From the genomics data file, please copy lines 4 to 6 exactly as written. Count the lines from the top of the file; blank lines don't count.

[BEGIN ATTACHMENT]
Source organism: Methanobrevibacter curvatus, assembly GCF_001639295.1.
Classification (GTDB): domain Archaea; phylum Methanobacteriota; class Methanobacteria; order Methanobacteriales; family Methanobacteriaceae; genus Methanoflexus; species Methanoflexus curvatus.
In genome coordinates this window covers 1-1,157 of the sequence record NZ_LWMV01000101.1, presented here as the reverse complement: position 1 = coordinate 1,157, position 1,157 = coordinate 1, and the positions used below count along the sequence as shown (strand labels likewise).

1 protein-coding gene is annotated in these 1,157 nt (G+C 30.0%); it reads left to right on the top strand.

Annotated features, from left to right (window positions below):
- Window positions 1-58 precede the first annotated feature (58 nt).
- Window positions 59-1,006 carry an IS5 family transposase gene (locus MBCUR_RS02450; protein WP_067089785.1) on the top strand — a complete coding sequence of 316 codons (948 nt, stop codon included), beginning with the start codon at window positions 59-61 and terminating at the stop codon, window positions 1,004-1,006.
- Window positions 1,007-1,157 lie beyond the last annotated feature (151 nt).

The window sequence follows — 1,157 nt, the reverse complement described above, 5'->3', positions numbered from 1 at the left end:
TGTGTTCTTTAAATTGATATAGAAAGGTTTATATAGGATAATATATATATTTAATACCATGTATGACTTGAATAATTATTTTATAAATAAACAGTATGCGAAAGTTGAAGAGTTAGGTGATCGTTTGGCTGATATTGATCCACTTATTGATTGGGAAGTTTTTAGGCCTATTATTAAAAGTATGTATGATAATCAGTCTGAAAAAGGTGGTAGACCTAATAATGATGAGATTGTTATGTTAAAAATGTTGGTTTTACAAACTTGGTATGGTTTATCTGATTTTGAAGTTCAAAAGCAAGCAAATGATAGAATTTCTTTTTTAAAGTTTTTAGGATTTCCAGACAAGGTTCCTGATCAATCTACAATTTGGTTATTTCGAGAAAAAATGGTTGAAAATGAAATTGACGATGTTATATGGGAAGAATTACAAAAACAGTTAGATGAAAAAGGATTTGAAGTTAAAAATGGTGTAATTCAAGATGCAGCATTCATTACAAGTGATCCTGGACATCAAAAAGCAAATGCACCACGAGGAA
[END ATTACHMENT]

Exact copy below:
1 protein-coding gene is annotated in these 1,157 nt (G+C 30.0%); it reads left to right on the top strand.

Annotated features, from left to right (window positions below):
- Window positions 1-58 precede the first annotated feature (58 nt).